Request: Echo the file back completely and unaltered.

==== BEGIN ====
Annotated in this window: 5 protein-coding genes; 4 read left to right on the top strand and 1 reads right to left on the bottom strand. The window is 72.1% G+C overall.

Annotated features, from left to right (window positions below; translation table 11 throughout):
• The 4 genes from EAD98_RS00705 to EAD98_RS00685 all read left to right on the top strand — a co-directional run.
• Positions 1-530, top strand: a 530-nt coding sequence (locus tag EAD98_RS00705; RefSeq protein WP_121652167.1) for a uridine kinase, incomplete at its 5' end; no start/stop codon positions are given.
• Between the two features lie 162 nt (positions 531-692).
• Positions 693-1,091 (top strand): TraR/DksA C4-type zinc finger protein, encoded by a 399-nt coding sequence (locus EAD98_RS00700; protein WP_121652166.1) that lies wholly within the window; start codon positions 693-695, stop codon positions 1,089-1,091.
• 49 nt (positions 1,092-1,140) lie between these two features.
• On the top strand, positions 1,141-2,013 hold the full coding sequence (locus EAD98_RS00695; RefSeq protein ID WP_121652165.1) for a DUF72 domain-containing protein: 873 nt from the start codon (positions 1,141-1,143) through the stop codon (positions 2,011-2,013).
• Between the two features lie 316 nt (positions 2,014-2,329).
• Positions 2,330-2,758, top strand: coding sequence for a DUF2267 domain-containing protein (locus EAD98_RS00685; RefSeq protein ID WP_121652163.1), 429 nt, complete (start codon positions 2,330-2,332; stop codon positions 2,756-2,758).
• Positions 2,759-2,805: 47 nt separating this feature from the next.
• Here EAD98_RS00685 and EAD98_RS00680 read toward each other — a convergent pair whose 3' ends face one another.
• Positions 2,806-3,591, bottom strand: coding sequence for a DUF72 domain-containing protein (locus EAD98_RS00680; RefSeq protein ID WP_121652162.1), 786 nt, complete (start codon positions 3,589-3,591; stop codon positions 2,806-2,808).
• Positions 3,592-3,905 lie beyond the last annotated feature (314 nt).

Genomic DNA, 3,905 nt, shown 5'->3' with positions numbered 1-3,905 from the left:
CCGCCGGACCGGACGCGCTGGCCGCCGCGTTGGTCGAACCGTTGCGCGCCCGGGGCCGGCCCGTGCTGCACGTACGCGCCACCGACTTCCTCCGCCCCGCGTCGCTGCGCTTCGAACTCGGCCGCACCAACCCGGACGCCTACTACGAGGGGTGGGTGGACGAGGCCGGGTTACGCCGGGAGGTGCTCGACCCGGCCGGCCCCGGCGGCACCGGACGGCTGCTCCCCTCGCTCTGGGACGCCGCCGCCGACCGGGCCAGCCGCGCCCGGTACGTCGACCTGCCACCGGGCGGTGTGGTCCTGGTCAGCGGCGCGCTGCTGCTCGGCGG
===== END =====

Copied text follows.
Annotated in this window: 5 protein-coding genes; 4 read left to right on the top strand and 1 reads right to left on the bottom strand. The window is 72.1% G+C overall.

Annotated features, from left to right (window positions below; translation table 11 throughout):
• The 4 genes from EAD98_RS00705 to EAD98_RS00685 all read left to right on the top strand — a co-directional run.
• Positions 1-530, top strand: a 530-nt coding sequence (locus tag EAD98_RS00705; RefSeq protein WP_121652167.1) for a uridine kinase, incomplete at its 5' end; no start/stop codon positions are given.
• Between the two features lie 162 nt (positions 531-692).
• Positions 693-1,091 (top strand): TraR/DksA C4-type zinc finger protein, encoded by a 399-nt coding sequence (locus EAD98_RS00700; protein WP_121652166.1) that lies wholly within the window; start codon positions 693-695, stop codon positions 1,089-1,091.
• 49 nt (positions 1,092-1,140) lie between these two features.
• On the top strand, positions 1,141-2,013 hold the full coding sequence (locus EAD98_RS00695; RefSeq protein ID WP_121652165.1) for a DUF72 domain-containing protein: 873 nt from the start codon (positions 1,141-1,143) through the stop codon (positions 2,011-2,013).
• Between the two features lie 316 nt (positions 2,014-2,329).
• Positions 2,330-2,758, top strand: coding sequence for a DUF2267 domain-containing protein (locus EAD98_RS00685; RefSeq protein ID WP_121652163.1), 429 nt, complete (start codon positions 2,330-2,332; stop codon positions 2,756-2,758).
• Positions 2,759-2,805: 47 nt separating this feature from the next.
• Here EAD98_RS00685 and EAD98_RS00680 read toward each other — a convergent pair whose 3' ends face one another.
• Positions 2,806-3,591, bottom strand: coding sequence for a DUF72 domain-containing protein (locus EAD98_RS00680; RefSeq protein ID WP_121652162.1), 786 nt, complete (start codon positions 3,589-3,591; stop codon positions 2,806-2,808).
• Positions 3,592-3,905 lie beyond the last annotated feature (314 nt).

Genomic DNA, 3,905 nt, shown 5'->3' with positions numbered 1-3,905 from the left:
CCGCCGGACCGGACGCGCTGGCCGCCGCGTTGGTCGAACCGTTGCGCGCCCGGGGCCGGCCCGTGCTGCACGTACGCGCCACCGACTTCCTCCGCCCCGCGTCGCTGCGCTTCGAACTCGGCCGCACCAACCCGGACGCCTACTACGAGGGGTGGGTGGACGAGGCCGGGTTACGCCGGGAGGTGCTCGACCCGGCCGGCCCCGGCGGCACCGGACGGCTGCTCCCCTCGCTCTGGGACGCCGCCGCCGACCGGGCCAGCCGCGCCCGGTACGTCGACCTGCCACCGGGCGGTGTGGTCCTGGTCAGCGGCGCGCTGCTGCTCGGCGG